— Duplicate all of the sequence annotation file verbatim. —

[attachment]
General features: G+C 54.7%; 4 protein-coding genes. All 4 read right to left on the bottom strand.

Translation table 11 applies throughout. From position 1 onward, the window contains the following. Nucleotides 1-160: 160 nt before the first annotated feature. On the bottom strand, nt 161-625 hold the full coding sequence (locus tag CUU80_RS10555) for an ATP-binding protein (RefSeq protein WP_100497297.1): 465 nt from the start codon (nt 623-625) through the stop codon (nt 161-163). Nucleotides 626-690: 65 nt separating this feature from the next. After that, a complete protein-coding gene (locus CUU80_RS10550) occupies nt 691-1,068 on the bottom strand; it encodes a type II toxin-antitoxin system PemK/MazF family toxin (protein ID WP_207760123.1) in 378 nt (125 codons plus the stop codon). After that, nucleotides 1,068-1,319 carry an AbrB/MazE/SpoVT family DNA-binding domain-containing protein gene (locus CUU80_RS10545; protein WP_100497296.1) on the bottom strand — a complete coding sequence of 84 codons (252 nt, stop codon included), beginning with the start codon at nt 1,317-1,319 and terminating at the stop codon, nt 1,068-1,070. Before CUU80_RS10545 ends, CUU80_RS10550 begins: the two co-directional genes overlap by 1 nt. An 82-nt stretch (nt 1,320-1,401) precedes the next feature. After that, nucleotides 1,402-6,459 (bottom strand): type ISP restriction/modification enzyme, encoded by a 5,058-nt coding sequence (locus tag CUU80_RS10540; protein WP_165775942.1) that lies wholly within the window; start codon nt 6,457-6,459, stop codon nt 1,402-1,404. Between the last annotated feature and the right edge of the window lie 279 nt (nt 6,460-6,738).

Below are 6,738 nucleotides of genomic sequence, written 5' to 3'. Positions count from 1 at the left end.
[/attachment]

General features: G+C 54.7%; 4 protein-coding genes. All 4 read right to left on the bottom strand.

Translation table 11 applies throughout. From position 1 onward, the window contains the following. Nucleotides 1-160: 160 nt before the first annotated feature. On the bottom strand, nt 161-625 hold the full coding sequence (locus tag CUU80_RS10555) for an ATP-binding protein (RefSeq protein WP_100497297.1): 465 nt from the start codon (nt 623-625) through the stop codon (nt 161-163). Nucleotides 626-690: 65 nt separating this feature from the next. After that, a complete protein-coding gene (locus CUU80_RS10550) occupies nt 691-1,068 on the bottom strand; it encodes a type II toxin-antitoxin system PemK/MazF family toxin (protein ID WP_207760123.1) in 378 nt (125 codons plus the stop codon). After that, nucleotides 1,068-1,319 carry an AbrB/MazE/SpoVT family DNA-binding domain-containing protein gene (locus CUU80_RS10545; protein WP_100497296.1) on the bottom strand — a complete coding sequence of 84 codons (252 nt, stop codon included), beginning with the start codon at nt 1,317-1,319 and terminating at the stop codon, nt 1,068-1,070. Before CUU80_RS10545 ends, CUU80_RS10550 begins: the two co-directional genes overlap by 1 nt. An 82-nt stretch (nt 1,320-1,401) precedes the next feature. After that, nucleotides 1,402-6,459 (bottom strand): type ISP restriction/modification enzyme, encoded by a 5,058-nt coding sequence (locus tag CUU80_RS10540; protein WP_165775942.1) that lies wholly within the window; start codon nt 6,457-6,459, stop codon nt 1,402-1,404. Between the last annotated feature and the right edge of the window lie 279 nt (nt 6,460-6,738).

Below are 6,738 nucleotides of genomic sequence, written 5' to 3'. Positions count from 1 at the left end.